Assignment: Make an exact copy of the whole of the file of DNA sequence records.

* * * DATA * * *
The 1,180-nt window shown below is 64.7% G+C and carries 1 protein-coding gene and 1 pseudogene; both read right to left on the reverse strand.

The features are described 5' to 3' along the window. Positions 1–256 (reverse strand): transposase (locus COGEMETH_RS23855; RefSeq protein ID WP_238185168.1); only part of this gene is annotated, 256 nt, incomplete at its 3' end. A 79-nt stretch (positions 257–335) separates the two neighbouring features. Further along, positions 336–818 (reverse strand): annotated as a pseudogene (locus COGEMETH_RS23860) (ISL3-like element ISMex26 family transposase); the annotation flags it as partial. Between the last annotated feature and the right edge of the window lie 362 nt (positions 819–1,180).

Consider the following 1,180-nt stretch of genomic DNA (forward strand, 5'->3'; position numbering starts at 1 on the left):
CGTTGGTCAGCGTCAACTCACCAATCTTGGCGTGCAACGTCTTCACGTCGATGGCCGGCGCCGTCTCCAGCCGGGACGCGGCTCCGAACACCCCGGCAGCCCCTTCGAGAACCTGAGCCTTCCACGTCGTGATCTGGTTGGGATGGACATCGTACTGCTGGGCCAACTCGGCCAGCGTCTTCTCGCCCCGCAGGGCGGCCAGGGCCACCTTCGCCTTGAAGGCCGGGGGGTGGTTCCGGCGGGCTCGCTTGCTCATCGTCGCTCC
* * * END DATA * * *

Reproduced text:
The 1,180-nt window shown below is 64.7% G+C and carries 1 protein-coding gene and 1 pseudogene; both read right to left on the reverse strand.

The features are described 5' to 3' along the window. Positions 1–256 (reverse strand): transposase (locus COGEMETH_RS23855; RefSeq protein ID WP_238185168.1); only part of this gene is annotated, 256 nt, incomplete at its 3' end. A 79-nt stretch (positions 257–335) separates the two neighbouring features. Further along, positions 336–818 (reverse strand): annotated as a pseudogene (locus COGEMETH_RS23860) (ISL3-like element ISMex26 family transposase); the annotation flags it as partial. Between the last annotated feature and the right edge of the window lie 362 nt (positions 819–1,180).

Consider the following 1,180-nt stretch of genomic DNA (forward strand, 5'->3'; position numbering starts at 1 on the left):
CGTTGGTCAGCGTCAACTCACCAATCTTGGCGTGCAACGTCTTCACGTCGATGGCCGGCGCCGTCTCCAGCCGGGACGCGGCTCCGAACACCCCGGCAGCCCCTTCGAGAACCTGAGCCTTCCACGTCGTGATCTGGTTGGGATGGACATCGTACTGCTGGGCCAACTCGGCCAGCGTCTTCTCGCCCCGCAGGGCGGCCAGGGCCACCTTCGCCTTGAAGGCCGGGGGGTGGTTCCGGCGGGCTCGCTTGCTCATCGTCGCTCC